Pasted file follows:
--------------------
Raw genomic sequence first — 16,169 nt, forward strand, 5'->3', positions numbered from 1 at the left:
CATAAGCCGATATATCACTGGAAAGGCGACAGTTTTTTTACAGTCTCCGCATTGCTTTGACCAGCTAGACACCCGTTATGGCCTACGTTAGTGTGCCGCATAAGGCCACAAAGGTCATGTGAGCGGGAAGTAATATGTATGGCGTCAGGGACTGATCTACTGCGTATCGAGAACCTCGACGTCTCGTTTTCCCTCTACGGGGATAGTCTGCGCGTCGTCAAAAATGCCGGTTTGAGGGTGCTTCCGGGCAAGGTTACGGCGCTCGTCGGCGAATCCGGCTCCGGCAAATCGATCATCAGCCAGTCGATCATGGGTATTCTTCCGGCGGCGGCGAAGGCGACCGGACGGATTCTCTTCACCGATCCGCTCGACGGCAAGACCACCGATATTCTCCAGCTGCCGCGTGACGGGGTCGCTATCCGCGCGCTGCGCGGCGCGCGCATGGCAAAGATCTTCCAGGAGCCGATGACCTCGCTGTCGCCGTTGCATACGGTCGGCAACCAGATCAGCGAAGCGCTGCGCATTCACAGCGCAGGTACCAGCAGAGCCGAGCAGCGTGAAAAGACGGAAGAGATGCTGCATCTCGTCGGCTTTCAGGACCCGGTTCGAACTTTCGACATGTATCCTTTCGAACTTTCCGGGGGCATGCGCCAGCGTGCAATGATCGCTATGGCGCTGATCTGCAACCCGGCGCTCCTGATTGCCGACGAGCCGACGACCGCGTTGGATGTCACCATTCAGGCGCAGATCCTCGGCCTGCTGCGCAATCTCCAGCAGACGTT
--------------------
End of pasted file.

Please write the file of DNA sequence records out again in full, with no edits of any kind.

Raw genomic sequence first — 16,169 nt, forward strand, 5'->3', positions numbered from 1 at the left:
CATAAGCCGATATATCACTGGAAAGGCGACAGTTTTTTTACAGTCTCCGCATTGCTTTGACCAGCTAGACACCCGTTATGGCCTACGTTAGTGTGCCGCATAAGGCCACAAAGGTCATGTGAGCGGGAAGTAATATGTATGGCGTCAGGGACTGATCTACTGCGTATCGAGAACCTCGACGTCTCGTTTTCCCTCTACGGGGATAGTCTGCGCGTCGTCAAAAATGCCGGTTTGAGGGTGCTTCCGGGCAAGGTTACGGCGCTCGTCGGCGAATCCGGCTCCGGCAAATCGATCATCAGCCAGTCGATCATGGGTATTCTTCCGGCGGCGGCGAAGGCGACCGGACGGATTCTCTTCACCGATCCGCTCGACGGCAAGACCACCGATATTCTCCAGCTGCCGCGTGACGGGGTCGCTATCCGCGCGCTGCGCGGCGCGCGCATGGCAAAGATCTTCCAGGAGCCGATGACCTCGCTGTCGCCGTTGCATACGGTCGGCAACCAGATCAGCGAAGCGCTGCGCATTCACAGCGCAGGTACCAGCAGAGCCGAGCAGCGTGAAAAGACGGAAGAGATGCTGCATCTCGTCGGCTTTCAGGACCCGGTTCGAACTTTCGACATGTATCCTTTCGAACTTTCCGGGGGCATGCGCCAGCGTGCAATGATCGCTATGGCGCTGATCTGCAACCCGGCGCTCCTGATTGCCGACGAGCCGACGACCGCGTTGGATGTCACCATTCAGGCGCAGATCCTCGGCCTGCTGCGCAATCTCCAGCAGACGTT